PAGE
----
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  • Life changing.

    I hope many many people read this and feel what i felt. You won't regret it

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  • Stop worrying, lad, and take B vitamins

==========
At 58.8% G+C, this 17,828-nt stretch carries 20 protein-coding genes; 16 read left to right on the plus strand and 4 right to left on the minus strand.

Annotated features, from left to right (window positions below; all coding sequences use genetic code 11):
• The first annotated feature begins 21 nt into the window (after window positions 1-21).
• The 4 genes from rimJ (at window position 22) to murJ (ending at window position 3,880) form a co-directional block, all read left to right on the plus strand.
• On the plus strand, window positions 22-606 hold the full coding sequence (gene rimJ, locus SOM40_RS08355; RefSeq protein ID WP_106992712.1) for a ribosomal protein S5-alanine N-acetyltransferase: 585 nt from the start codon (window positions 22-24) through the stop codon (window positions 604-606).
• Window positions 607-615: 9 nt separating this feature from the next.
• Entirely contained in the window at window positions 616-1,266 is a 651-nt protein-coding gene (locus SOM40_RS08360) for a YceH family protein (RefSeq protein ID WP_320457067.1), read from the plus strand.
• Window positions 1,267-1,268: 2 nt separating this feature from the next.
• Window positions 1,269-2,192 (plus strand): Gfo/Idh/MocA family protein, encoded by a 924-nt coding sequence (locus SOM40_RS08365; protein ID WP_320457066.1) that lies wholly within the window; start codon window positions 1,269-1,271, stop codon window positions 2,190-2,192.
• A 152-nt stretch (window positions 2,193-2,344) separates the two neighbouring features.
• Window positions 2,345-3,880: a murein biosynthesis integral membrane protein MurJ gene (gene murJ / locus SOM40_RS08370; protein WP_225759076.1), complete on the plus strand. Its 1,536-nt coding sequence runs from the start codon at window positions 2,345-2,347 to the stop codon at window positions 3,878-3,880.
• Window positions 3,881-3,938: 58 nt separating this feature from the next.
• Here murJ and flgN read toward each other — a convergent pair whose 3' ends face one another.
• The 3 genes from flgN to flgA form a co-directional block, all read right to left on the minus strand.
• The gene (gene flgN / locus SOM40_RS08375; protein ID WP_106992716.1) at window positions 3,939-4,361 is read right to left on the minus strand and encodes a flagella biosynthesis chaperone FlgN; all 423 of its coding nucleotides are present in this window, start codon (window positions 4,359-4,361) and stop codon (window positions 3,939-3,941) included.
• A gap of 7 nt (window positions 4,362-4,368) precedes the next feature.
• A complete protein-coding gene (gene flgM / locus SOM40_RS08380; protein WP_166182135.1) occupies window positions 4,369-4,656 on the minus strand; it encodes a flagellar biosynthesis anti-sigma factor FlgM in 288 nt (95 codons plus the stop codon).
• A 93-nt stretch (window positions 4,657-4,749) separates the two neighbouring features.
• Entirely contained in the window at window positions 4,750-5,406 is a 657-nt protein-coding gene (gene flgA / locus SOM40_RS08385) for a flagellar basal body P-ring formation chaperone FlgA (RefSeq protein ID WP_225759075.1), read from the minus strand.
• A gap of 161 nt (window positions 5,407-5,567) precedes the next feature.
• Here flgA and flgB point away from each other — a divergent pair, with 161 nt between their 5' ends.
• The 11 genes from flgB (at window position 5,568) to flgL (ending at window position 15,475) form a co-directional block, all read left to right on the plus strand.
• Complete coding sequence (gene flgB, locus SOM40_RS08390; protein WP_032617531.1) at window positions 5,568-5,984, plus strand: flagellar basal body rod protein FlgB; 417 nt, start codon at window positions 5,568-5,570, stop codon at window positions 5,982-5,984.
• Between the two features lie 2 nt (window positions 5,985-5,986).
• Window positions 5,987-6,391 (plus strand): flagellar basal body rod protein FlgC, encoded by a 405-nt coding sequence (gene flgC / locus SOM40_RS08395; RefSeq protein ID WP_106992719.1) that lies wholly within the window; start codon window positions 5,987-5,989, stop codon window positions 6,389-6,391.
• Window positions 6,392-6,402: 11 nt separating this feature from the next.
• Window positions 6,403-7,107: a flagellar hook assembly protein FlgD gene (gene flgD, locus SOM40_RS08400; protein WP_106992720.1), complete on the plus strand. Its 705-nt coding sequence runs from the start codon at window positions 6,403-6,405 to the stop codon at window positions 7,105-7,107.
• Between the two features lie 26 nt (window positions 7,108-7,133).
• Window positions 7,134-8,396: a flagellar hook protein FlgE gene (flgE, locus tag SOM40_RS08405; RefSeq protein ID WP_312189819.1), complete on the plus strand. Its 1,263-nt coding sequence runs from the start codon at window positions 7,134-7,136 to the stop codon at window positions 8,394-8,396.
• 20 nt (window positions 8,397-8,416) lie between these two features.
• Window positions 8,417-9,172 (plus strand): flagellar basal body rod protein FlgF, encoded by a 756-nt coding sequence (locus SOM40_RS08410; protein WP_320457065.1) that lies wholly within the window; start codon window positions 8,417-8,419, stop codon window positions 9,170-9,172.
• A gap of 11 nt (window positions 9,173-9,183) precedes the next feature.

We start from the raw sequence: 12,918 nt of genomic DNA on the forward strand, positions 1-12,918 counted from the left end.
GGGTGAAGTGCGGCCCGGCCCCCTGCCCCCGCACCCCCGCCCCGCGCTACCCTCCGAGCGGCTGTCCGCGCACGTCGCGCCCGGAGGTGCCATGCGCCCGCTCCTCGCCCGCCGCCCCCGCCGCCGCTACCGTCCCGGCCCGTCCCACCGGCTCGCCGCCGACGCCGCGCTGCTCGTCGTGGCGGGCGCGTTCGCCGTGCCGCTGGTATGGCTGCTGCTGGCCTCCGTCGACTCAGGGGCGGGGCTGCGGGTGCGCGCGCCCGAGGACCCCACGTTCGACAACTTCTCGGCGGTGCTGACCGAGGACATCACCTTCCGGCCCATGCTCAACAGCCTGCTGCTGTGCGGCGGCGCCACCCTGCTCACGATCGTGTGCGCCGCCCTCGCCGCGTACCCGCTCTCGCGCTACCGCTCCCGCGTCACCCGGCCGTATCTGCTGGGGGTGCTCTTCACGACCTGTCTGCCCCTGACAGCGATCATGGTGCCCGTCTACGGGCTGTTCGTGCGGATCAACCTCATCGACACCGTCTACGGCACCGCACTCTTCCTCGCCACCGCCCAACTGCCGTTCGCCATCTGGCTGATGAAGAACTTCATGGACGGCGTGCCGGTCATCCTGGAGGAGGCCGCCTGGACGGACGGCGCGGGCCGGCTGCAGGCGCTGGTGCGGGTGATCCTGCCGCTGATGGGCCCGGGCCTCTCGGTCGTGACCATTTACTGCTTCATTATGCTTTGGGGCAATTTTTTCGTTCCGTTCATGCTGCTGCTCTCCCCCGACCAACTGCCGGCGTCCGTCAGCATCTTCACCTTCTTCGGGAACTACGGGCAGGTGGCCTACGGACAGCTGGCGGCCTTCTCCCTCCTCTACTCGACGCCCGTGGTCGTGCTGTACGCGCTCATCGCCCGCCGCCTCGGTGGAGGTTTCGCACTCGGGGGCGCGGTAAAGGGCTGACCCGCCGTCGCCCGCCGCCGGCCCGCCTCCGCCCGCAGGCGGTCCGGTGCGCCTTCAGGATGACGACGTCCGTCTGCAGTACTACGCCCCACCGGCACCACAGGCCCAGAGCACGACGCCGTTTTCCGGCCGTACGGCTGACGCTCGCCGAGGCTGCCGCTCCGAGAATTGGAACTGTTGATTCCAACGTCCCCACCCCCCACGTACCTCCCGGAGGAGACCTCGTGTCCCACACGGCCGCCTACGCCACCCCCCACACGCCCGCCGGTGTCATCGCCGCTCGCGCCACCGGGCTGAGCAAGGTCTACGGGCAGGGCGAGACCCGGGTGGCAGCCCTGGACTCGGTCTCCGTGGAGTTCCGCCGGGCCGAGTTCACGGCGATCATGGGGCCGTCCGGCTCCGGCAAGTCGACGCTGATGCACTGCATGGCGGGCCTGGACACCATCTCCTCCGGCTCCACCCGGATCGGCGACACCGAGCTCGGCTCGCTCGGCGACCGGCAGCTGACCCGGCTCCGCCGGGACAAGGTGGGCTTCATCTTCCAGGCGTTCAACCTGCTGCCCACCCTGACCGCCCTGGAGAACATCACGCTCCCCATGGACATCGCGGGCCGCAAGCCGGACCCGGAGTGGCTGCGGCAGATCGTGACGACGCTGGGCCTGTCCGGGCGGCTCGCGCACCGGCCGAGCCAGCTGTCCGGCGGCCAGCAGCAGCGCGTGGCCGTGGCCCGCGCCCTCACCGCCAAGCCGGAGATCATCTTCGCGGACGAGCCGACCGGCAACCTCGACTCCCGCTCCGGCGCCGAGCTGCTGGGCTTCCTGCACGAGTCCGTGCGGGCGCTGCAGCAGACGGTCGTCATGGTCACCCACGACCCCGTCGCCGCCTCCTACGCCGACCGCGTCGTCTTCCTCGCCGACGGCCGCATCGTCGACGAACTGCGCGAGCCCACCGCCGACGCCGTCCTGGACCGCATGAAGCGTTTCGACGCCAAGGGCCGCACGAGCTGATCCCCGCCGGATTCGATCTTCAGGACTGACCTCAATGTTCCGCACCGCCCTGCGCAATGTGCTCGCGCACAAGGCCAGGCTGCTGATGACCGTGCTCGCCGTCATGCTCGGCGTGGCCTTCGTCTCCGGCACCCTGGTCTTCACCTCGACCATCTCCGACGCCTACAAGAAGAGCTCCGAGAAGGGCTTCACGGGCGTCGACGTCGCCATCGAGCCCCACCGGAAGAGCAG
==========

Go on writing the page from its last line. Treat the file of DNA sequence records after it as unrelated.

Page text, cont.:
I was expecting great things of this book and I found a few, but not nearly enough to back up that lovely title. In fact I started getting seriously irritated by it before I was a third into it. Great things: lots of good research into climate change/global heating, delivered in pithy nuggets. Jonathan Safran Foer also identifies one of the deadly problems we have with doing anything at all about global heating, which is that we still don’t really believe it. Not absolutely. Not viscerally. Not enough to change. I think (I hope) this is a problem more for Americans than the rest of the world, still bamboozled as Americans are by the strategies of the Doubt Cabal (see “Merchants of Doubt” by Naomi Oreskes and Erik M Conway (2010) for the details). But yes, it’s hard to get enthusiastic about radical lifestyle change for something as abstract and invisible as gases that store solar energy and heat up the atmosphere. Yet my feeling when I finished was that I’d just spent several hours listening to a rich New Yorker agonising verbally over his inability to stay away from eating meat. And then he figuratively got in his car and drove away, pausing only for a burger on the way, still agonising about it. He feels he’s a hypocrite – and he is – but he still can’t quite bring himself to quit eating meat. Which is, let’s face it, the simplest and cheapest way of helping the biosphere. I kept wanting to grab him, shake him and then sit him down with some nice latkes and tell him not to worry so much, since it’s clearly the worrying that is paralysing him and stopping him from taking any action. Worrying is such a tempting substitute for action, isn’t it? It keeps real fear at arm’s length, so you don’t do anything. You write entire books about it, but action – no. I’d like to be more sympathetic because I too have Jewish heritage (it’s complicated) and I recognise what an indulgence this kind of worry is. Worry was one of my mother’s favourite hobbies, in fact her main hobby and nearly a fulltime occupation. Yet she was always happier when she did something. In fact, that kind of fluent ruminative worry is a splendid excuse to put off action, isn’t it? JSF is too historically aware to miss the parallel with the minority of Jews in Poland who left the country in time and the majority who didn’t and died in the camps. In fact his grandmother felt the fear and believed the danger in time to escape. The rest of her family didn’t and died. This is the most insidious problem with worrying: many people, including my mother, have an unconscious belief that worrying about something stops it from happening. It acts as a strenuous avert-spell, keeping the Bad Thing at arm’s length so you don’t have to actually do anything. My mother was convinced that worrying about someone showed you loved them (because it averted the Bad Things). So JSF, I’d say to him, first you need to supplement with a good B vitamin complex in the morning – if you’re craving burgers despite all your good intentions, that’s probably what your body is after. Men often have trouble that way. Humans are omnivores, scavengers, not herbivores and you need to supplement or pay more attention to your nutritional balance than you really want to. Secondly, I’d say, get rid of your car. You really don’t need it if you live in New York and you’ll probably find car-sharing or even taxis and hiring a car when you need it are cheaper in the end than owning one. You’ll get fitter from walking, you’ll find other things to worry about (is the subway running?) and your conscience might stop prodding you so aggressively. And then find some collective action you can take – join something or donate to it, go on demos, write to politicians about global heating. Maybe you do already, in which case do more of it. I’ll look forward to your book about beating climate angst which I suspect won’t be nearly so annoying

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